After the shooting, Hagan tried to flee the scene but he was shot in the leg. He was then captured and beaten by the crowd before the police got their hands on him.
Muhammad Abdul Aziz and Kahlil Islam were the two other men found guilty of the murder of Malcolm X. In 1966, all three received sentences of 20 years to life. However, Aziz and Islam both proclaimed their innocence. Hagan was the only one to admit his part in the assassination, and he testified at trial and subsequent parole hearings that the two other men were both innocent. Even at last month's parole hearing, Hagan again maintained that Aziz and Islam were not the other assassins. He said it was two other men who helped plot, plan and participate in the killing. He gave no names, however. Aziz and Islam both served their terms, the former being released in 1985, and the latter in 1987.
When asked, “Did they receive orders from the Nation to carry out the killing?”
"I can't say that anyone in the Nation of Islam gave us the idea or instructed us to do it. We did this ourselves for the most part, yes," Hagan told the parole board. "I understand a lot better the dynamics of movements and what can happen inside movements and conflicts that can come up, but I have deep regrets about my participation in that." He added, "Unfortunately, I didn't have an in-depth understanding of what was really going on myself to let myself be involved in anything like that. ... I can't really describe my remiss and my remorse for my actions -- basically a very young man, a very uneducated man." He added, that he felt the urge to kill Malcolm X because of his inflammatory comments about the Nation's founder. "It stemmed from a break off and confusion in the leadership," Hagan said. "Malcolm X broke with the Nation of Islam, separated from the Nation of Islam, and in doing so there was controversy as to some of the statements he was making about the leader."
He added, "History has revealed a lot of what Malcolm X was saying was true."
Last month, Hagan pleaded his case for freedom: To return to his family, to become a substance abuse counselor and to make his mark on what time he has left in this world. He was dressed in prison greens as he addressed the parole board. He had been before that body 14 other times since 1984. Each time, he was rejected.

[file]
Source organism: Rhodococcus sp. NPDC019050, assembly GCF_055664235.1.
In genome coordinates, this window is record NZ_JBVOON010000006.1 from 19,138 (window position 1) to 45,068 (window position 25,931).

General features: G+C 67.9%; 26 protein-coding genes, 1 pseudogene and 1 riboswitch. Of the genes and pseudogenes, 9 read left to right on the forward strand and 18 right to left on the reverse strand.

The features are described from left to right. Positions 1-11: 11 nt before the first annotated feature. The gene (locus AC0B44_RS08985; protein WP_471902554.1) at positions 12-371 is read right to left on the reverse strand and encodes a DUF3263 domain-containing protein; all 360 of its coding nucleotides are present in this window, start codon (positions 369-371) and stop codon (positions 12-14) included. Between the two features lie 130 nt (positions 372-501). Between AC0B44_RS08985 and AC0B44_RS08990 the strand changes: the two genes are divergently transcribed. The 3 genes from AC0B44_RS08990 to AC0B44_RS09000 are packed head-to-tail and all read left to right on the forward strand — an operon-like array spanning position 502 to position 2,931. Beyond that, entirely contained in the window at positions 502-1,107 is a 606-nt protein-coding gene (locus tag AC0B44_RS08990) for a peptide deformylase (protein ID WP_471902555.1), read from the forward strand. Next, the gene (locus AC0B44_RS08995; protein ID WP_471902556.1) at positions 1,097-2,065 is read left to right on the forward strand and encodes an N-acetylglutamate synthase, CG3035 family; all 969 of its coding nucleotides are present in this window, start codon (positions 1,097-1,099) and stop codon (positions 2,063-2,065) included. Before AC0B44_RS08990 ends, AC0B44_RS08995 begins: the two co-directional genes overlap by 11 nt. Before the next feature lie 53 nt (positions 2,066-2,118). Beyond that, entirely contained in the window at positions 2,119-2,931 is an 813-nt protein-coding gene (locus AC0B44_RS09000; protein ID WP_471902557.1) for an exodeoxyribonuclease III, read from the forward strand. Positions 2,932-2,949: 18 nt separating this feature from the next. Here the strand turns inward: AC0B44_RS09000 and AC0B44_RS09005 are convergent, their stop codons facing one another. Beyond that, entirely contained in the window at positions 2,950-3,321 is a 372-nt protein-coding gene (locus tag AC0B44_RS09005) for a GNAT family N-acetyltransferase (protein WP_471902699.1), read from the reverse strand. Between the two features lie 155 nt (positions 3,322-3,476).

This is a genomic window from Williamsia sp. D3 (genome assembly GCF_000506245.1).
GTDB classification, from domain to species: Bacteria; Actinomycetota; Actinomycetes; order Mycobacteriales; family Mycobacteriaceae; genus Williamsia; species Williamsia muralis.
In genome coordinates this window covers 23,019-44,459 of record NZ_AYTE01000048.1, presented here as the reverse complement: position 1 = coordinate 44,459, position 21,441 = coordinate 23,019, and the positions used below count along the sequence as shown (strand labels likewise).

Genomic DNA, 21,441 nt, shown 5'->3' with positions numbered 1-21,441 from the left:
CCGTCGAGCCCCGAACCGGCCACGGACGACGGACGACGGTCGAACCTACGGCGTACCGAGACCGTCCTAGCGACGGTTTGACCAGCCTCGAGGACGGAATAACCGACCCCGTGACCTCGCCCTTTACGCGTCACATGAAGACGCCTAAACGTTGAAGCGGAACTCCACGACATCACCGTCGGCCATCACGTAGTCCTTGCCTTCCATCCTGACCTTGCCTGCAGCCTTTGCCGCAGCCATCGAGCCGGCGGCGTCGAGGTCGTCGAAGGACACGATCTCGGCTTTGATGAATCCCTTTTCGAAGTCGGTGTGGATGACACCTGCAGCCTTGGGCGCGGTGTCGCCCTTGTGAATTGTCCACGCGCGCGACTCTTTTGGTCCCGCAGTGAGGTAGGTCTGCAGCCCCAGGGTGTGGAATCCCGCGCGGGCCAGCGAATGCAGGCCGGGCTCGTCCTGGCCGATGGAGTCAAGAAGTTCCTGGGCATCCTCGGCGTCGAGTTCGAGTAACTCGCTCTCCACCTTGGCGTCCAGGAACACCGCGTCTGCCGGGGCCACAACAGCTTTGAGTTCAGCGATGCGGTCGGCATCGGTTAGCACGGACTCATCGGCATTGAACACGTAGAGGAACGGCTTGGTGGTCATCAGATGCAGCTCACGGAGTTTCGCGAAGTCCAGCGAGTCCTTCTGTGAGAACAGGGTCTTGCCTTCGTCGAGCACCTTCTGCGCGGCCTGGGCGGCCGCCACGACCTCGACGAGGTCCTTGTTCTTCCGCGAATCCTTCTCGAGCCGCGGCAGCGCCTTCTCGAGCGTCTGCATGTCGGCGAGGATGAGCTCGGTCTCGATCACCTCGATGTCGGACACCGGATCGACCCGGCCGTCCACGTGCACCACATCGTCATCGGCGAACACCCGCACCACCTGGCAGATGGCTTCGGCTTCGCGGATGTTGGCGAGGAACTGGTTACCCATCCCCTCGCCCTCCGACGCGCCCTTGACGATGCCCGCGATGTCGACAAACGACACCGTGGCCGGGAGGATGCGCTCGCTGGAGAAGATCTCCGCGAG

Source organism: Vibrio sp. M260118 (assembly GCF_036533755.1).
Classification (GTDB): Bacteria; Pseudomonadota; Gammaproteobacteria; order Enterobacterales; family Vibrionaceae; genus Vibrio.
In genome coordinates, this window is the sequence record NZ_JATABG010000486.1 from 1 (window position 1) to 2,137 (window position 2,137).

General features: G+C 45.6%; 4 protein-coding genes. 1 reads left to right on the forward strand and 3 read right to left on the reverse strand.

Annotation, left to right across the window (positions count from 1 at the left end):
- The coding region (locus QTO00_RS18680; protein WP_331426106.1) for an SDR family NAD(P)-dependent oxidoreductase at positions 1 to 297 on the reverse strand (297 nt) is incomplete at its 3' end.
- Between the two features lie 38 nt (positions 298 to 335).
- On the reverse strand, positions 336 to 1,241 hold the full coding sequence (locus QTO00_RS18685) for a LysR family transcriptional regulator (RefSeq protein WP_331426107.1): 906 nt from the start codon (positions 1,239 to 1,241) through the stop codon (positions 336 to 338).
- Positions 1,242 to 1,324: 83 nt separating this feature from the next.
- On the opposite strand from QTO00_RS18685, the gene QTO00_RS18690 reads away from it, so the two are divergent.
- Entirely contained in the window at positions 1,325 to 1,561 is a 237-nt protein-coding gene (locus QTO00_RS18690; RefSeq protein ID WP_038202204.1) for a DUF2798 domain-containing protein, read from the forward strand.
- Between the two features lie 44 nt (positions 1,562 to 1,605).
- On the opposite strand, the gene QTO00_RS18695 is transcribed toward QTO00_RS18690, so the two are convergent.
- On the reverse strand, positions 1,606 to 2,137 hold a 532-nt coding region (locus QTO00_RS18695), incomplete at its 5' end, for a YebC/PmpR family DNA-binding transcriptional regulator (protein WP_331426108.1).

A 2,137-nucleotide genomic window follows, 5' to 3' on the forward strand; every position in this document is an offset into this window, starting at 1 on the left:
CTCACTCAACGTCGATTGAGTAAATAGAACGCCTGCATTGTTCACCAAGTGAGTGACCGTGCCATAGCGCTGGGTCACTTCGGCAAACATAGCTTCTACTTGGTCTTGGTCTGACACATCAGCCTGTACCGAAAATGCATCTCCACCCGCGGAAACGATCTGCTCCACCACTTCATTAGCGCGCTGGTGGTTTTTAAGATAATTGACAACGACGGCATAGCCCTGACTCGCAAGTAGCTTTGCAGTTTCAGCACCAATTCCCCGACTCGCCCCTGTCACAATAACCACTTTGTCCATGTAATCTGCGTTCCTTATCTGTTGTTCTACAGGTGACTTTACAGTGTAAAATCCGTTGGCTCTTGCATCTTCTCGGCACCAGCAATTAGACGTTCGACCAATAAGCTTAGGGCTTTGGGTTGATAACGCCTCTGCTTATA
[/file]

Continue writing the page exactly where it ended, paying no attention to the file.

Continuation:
Hagan, the only man who admitted his role in the 1965 assassination of iconic Black leader Malcolm X, was paroled Tuesday, New Year's Eve. Hagan, 69, walked out of the minimum-security Lincoln Correctional Facility at 11 a.m. The facility is located at the intersection of West 110th Street and Malcolm X Boulevard. He was freed a day earlier than planned because his paperwork was processed more quickly than anticipated, according to the New York State Department of Correctional Services. To win his release, Hagan was required to seek, obtain and maintain a job, support his children and abide by a curfew. This he had done since he had been in a full-time work-release program since March 1992. The program allowed him to live at home with his family in Brooklyn five days a week while reporting to the prison just two days. He must continue to meet those conditions while free. He told the parole board he's worked the same job for the past seven years. He told the New York Post in 2008 he was working at a fast-food restaurant.
Hagan is still a Muslim but no longer a member of the Nation. He volunteers at a mosque to help young men. He told the parole board he hopes to become a qualified substance abuse counselor. Hagan received a master's degree in sociology while incarcerated and said that that has helped him deal with his actions from 45 years ago. Today, his primary mission is to help his four children, ages 21, 17, 14 and 10. He has two other grown children. "My focus is to maintain my family and to try to make things a little better for them. It's upward mobility, and to encourage my children to complete their education because it's a must."
The ballroom where he was killed has now been converted into The Malcolm X & Dr. Betty Shabazz Memorial and Educational Center. Board Chairman Zead Ramadan said the center doesn't have a position on Hagan's release.
"I personally find it strange that for a couple decades any person convicted in the assassination of such an iconic figure would be allowed such leniency," Ramadan said.
There's outrage among some African-Americans, he said, that he's being released. Would he be set free if he had killed an iconic white leader?
"It's really a struggle for Muslims to contemplate this issue, because our faith and our religion is full of examples where we have to exert mercy," he added. "The Malcolm X story has not ended. His popularity has grown in death. ... Only God knows why this was allowed to happen."
The center is preparing for a special service next month to celebrate what would have been Malcolm X's 85th birthday. Would the center welcome Hagan if he asked to attend?
"We'd cross that bridge if he called us," Ramadan said, "Think about that: How far-fetched is it that he could meet one of the daughters of Malcolm X? And what's going to happen then? Mercy, fury, anger, emotions -- who knows?"